6.) “Christianity is the basis for which you have developed your view to respect others regardless of their race or religion, Jesus said not only to love our neighbors, but to ‘love our enemies’ as well.”

    As I said earlier, I love Christianity’s Golden Rule, and I personally believe it means more than what some Christians believe (e.g., respecting others’ beliefs, choices, privacy, etc.). I understand that many other belief systems, religious and non-religious, have their own variants of the Golden Rule, which makes perfect sense to me. It’s a beautiful standard for living!

  • You said that you do believe in some absolute moral values. Why? You gave rape as an example. As you know some people do believe rape is ok. Eg. Isis terrorists. And tho I know you hold these moral values as absolute you cannot say they are absolute for everyone.
    I’m sorry you have suffered for many years. I would recommend you look to the Savior who suffered too, and see your suffering as Paul the Apostle did in Colossians 1:24 “Now I rejoice in my sufferings for your sake, and in my flesh I do my share on behalf of His body, which is the church, in filling up what is lacking in Christ’s afflictions.”

  • That’s what the Bible says. When you know what you need to know to believe in Christ but choose not to believe in Christ, then the Bible calls it an evil heart of unbelief. You may disagree with it, but it is the human condition. And we’ve all had it at one time or another.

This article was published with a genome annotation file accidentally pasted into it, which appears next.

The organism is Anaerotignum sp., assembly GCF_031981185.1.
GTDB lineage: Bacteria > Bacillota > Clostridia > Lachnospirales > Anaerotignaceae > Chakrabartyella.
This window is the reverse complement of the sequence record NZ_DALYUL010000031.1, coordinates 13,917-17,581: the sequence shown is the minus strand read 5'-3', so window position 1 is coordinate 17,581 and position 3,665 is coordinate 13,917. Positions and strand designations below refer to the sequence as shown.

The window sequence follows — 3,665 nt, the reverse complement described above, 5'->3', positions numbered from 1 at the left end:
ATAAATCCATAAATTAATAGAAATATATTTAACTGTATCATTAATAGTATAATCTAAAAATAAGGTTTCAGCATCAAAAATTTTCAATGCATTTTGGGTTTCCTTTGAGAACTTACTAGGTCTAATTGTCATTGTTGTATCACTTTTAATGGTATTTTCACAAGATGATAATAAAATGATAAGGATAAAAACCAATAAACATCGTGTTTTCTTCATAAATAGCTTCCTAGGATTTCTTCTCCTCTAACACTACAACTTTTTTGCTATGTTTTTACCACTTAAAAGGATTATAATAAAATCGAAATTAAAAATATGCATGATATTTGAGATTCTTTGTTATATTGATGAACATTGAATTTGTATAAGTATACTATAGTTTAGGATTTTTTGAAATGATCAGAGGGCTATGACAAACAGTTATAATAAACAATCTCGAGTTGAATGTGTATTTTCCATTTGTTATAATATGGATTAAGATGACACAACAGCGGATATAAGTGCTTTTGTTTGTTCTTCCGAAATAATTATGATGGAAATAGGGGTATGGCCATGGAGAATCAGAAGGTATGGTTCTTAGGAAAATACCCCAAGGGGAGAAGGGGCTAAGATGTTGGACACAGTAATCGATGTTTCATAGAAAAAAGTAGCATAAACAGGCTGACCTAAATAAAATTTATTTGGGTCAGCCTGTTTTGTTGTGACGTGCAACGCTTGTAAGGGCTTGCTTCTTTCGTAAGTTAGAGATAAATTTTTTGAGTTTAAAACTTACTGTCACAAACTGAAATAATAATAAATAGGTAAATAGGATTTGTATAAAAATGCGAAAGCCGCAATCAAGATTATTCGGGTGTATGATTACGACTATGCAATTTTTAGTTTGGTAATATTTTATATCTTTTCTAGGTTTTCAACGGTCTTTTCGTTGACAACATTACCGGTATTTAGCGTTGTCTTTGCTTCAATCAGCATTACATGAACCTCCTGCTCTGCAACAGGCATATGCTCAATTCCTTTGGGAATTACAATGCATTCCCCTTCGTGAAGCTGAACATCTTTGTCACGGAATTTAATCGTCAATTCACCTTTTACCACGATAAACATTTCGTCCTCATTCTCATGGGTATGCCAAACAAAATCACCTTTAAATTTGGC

“I do not seek to understand in order that I may believe, but rather, I believe in order that I may understand” Anselm

  • “You may disagree with it, but it is the human condition.” Actually, “That’s what the Bible says.” Which is my point: Doesn’t make it so. Especially for those of us who freely and rightfully disagree with your freely and rightfully chosen beliefs.
    Humility, not hubris. Coexistence, not conquest. And equal — not “evil”.

  • 1.) “You said that you do believe in some absolute moral values. Why?”

    You choose to believe in God; I choose to believe in some moral absolutes. Note that our legal system is designed (supposed) to enforce many moral absolutes — crimes against which violate others’ lives, rights, and safety — e.g., “murder is wrong”, “slavery is wrong”, “falsely shouting ‘fire’ in a crowded theater is wrong”.